According to the most widely cited model projecting the course of the coronavirus outbreak, today is supposed to be Oklahoma’s peak in daily deaths. Now is a good time to go back to the beginning of the Great Coronavirus Shutdown of 2020, review the goal of our policy, and assess our current status. If our policy should be “data-driven,” as we are constantly told, then let’s actually look at the data and determine our next policy steps accordingly.
Spoiler alert: according to the terms set out by those advocating for the shutdown policy, the policy’s continuance is no longer justified.
The stated goal of the shutdown policy was to “flatten the curve” so as to prevent hospitals from becoming overwhelmed with COVID patients. The fear was that the virus would spread so fast that at its peak, the number of cases would exceed the overall capacity of the healthcare system. If that peak could be stretched out over a longer period of time, lives would be saved. This concept was illustrated through a rather cartoonish graph.
There were reasons to be skeptical from the beginning. The curve-flattening graphs rarely had any real numbers attached to them. Instead, a wide range of context-free numbers were tossed around by public health officials and in the media. The flatten–the–curve strategy also included some massive assumptions that policymakers seem to have accepted uncritically, or at least felt they did not have the time to examine closely. The dotted line that represents our “healthcare system capacity” should have been a red flag. What is this vague term even referring to? Does it include only hospitals? Just ICU beds? Will it fluctuate as the government surges resources and hospitals prioritize cases? None of these questions were answered, and from the outside, it appears they were not even seriously asked.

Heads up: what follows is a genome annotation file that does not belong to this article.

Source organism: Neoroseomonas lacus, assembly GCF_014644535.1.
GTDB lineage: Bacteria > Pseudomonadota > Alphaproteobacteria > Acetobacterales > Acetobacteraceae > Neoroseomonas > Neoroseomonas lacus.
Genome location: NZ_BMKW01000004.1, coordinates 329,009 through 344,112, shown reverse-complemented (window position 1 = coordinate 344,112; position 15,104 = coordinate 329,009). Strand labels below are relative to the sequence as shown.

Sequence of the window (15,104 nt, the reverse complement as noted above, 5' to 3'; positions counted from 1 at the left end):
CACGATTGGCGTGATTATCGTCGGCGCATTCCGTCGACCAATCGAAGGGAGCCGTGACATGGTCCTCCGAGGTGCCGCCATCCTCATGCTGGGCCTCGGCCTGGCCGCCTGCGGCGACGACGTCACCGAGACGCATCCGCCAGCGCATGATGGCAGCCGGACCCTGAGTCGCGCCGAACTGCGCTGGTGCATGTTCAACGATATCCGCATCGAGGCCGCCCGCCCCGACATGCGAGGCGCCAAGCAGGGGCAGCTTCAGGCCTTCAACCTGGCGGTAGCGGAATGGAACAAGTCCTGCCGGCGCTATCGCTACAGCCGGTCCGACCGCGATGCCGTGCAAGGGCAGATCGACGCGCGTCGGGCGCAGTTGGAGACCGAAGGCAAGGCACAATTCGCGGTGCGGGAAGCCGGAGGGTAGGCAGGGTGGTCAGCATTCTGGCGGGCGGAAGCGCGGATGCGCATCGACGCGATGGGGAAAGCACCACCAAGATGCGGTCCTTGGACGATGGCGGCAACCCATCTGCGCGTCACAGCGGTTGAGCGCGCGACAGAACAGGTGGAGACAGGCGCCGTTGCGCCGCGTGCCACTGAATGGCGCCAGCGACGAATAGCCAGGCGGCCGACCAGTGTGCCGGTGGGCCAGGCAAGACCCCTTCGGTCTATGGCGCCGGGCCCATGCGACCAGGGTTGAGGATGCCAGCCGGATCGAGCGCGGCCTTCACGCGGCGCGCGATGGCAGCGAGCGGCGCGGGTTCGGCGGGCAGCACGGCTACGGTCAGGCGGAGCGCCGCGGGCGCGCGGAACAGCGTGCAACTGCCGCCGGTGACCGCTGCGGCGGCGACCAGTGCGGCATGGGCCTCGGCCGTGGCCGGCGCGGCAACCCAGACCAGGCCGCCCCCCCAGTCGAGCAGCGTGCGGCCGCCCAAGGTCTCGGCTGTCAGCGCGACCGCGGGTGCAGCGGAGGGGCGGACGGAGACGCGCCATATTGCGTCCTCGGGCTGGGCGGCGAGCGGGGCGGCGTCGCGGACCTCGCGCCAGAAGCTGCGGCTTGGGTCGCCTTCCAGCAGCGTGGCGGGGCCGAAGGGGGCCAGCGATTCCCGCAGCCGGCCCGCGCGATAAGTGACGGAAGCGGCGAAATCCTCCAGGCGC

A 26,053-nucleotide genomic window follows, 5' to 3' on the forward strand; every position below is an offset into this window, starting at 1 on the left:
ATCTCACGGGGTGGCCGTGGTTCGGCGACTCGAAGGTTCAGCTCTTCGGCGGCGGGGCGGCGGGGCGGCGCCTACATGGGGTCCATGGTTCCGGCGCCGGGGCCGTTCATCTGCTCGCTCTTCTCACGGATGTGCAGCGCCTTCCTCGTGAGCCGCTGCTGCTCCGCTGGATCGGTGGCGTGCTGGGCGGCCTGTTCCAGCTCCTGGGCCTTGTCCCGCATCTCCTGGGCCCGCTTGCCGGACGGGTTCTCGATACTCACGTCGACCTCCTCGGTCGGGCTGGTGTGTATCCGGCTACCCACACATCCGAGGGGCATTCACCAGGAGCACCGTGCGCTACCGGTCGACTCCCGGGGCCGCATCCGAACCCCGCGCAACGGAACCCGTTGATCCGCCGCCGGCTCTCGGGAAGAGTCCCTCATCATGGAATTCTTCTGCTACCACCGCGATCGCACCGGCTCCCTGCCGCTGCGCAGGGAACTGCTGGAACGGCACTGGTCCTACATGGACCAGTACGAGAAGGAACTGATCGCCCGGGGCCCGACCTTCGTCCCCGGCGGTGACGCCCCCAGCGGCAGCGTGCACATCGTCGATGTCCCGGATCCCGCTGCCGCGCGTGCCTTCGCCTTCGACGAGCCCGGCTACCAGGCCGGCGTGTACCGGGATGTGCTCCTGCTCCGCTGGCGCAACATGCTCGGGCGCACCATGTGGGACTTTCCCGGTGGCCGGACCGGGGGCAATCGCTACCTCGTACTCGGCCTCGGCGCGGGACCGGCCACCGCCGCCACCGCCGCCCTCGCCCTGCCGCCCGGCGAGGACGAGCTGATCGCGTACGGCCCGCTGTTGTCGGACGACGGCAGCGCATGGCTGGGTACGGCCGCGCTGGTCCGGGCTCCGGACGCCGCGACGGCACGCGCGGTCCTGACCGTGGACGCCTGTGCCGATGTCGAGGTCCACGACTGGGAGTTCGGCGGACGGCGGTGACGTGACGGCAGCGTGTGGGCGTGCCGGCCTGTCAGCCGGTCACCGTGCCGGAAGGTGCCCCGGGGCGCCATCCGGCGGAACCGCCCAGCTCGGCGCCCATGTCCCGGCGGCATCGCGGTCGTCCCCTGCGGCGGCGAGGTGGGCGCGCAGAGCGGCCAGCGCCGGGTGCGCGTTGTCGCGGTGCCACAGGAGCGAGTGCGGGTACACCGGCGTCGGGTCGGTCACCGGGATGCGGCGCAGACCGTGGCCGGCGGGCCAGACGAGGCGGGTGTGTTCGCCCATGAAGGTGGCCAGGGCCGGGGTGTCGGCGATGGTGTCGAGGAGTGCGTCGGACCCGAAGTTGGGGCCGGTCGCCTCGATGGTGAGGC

I will confess that my own skepticism of the shutdown policy included these questions, but was more focused on whether the graph-makers were drawing the dotted line too high, or overestimating the policy’s ability to bend the virus curve below it. That is, my concern was that we would undertake this massively disruptive and economically disastrous policy without any certainty that it would actually flatten the curve enough to prevent the overwhelming of hospitals. Assessing those certain costs against the highly speculative benefits of the shutdown, I was unconvinced. I feared we would have the worst of all worlds: a broken economy, lost liberty, and overburdened hospitals.
The opposite has transpired. In Oklahoma, we have never come close to our hospital capacity, and our curve has been basically flat. Our worst day so far saw just 18 percent of dedicated COVID ICU beds occupied by COVID patients. The Oklahoma Health Department reports these numbers every day, and from my review we have cumulatively had just north of 550 hospitalizations, with around 300 currently hospitalized. According to a recent report from a high ranking elected official, Oklahoma hospitals have 5,887 total beds, 991 ICU beds and 1,111 ventilators available for use by COVID-19 patients.
I do not wish to litigate here whether the shutdown policy was wildly successful at flattening the curve or whether it was wildly misconceived for the threat we actually faced. That is a very important debate to have, and I suspect 1889 Institute will contribute thoughtfully to it. I also suspect the reckoning will be ugly.
But it is important to note that some version of one of these two alternatives is correct. Whichever it is, the salient takeaway for Oklahoma policymakers should be that the threat our shutdown policy was implemented to prevent—indeed, the only thing offered to justify it—is not currently a threat. Hospitals are not overwhelmed.
If data is to be our guide, it’s time to end the shutdown.
The opinions expressed in this blog are those of the author, and do not necessarily reflect the official position of 1889 Institute.